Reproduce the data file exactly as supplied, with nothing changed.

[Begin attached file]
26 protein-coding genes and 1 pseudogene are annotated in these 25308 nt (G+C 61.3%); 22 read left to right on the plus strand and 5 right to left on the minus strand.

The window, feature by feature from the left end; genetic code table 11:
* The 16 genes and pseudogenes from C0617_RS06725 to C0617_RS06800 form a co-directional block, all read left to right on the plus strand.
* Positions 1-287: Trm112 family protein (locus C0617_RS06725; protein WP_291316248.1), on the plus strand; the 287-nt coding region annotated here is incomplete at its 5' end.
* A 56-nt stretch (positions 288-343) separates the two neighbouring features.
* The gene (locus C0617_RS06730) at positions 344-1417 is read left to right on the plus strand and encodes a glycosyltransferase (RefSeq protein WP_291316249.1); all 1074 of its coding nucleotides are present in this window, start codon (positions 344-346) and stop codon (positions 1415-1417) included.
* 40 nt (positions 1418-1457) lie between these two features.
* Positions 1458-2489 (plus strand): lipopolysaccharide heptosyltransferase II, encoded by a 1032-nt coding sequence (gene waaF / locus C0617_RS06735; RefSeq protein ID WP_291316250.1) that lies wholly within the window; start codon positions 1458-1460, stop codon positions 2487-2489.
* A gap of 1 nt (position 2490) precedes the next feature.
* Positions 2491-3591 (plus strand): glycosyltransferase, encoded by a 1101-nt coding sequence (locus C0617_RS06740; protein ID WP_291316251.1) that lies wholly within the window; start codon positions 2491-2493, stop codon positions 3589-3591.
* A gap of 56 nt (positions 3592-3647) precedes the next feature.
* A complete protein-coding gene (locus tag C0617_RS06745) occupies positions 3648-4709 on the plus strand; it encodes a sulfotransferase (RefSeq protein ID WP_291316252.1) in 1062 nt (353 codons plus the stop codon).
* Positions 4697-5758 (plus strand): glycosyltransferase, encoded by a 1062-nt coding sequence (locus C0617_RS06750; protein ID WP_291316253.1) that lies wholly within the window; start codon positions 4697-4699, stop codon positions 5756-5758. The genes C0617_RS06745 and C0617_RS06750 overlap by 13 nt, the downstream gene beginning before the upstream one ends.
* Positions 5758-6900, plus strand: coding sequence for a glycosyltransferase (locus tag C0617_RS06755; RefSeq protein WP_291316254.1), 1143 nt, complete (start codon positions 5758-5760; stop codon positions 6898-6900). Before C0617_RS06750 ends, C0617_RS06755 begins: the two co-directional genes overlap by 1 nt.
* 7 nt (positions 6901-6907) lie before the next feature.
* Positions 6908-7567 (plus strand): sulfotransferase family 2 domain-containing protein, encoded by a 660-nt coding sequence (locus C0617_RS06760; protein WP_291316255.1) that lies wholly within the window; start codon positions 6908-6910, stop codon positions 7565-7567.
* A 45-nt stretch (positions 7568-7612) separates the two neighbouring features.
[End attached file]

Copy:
26 protein-coding genes and 1 pseudogene are annotated in these 25308 nt (G+C 61.3%); 22 read left to right on the plus strand and 5 right to left on the minus strand.

The window, feature by feature from the left end; genetic code table 11:
* The 16 genes and pseudogenes from C0617_RS06725 to C0617_RS06800 form a co-directional block, all read left to right on the plus strand.
* Positions 1-287: Trm112 family protein (locus C0617_RS06725; protein WP_291316248.1), on the plus strand; the 287-nt coding region annotated here is incomplete at its 5' end.
* A 56-nt stretch (positions 288-343) separates the two neighbouring features.
* The gene (locus C0617_RS06730) at positions 344-1417 is read left to right on the plus strand and encodes a glycosyltransferase (RefSeq protein WP_291316249.1); all 1074 of its coding nucleotides are present in this window, start codon (positions 344-346) and stop codon (positions 1415-1417) included.
* 40 nt (positions 1418-1457) lie between these two features.
* Positions 1458-2489 (plus strand): lipopolysaccharide heptosyltransferase II, encoded by a 1032-nt coding sequence (gene waaF / locus C0617_RS06735; RefSeq protein ID WP_291316250.1) that lies wholly within the window; start codon positions 1458-1460, stop codon positions 2487-2489.
* A gap of 1 nt (position 2490) precedes the next feature.
* Positions 2491-3591 (plus strand): glycosyltransferase, encoded by a 1101-nt coding sequence (locus C0617_RS06740; protein ID WP_291316251.1) that lies wholly within the window; start codon positions 2491-2493, stop codon positions 3589-3591.
* A gap of 56 nt (positions 3592-3647) precedes the next feature.
* A complete protein-coding gene (locus tag C0617_RS06745) occupies positions 3648-4709 on the plus strand; it encodes a sulfotransferase (RefSeq protein ID WP_291316252.1) in 1062 nt (353 codons plus the stop codon).
* Positions 4697-5758 (plus strand): glycosyltransferase, encoded by a 1062-nt coding sequence (locus C0617_RS06750; protein ID WP_291316253.1) that lies wholly within the window; start codon positions 4697-4699, stop codon positions 5756-5758. The genes C0617_RS06745 and C0617_RS06750 overlap by 13 nt, the downstream gene beginning before the upstream one ends.
* Positions 5758-6900, plus strand: coding sequence for a glycosyltransferase (locus tag C0617_RS06755; RefSeq protein WP_291316254.1), 1143 nt, complete (start codon positions 5758-5760; stop codon positions 6898-6900). Before C0617_RS06750 ends, C0617_RS06755 begins: the two co-directional genes overlap by 1 nt.
* 7 nt (positions 6901-6907) lie before the next feature.
* Positions 6908-7567 (plus strand): sulfotransferase family 2 domain-containing protein, encoded by a 660-nt coding sequence (locus C0617_RS06760; protein WP_291316255.1) that lies wholly within the window; start codon positions 6908-6910, stop codon positions 7565-7567.
* A 45-nt stretch (positions 7568-7612) separates the two neighbouring features.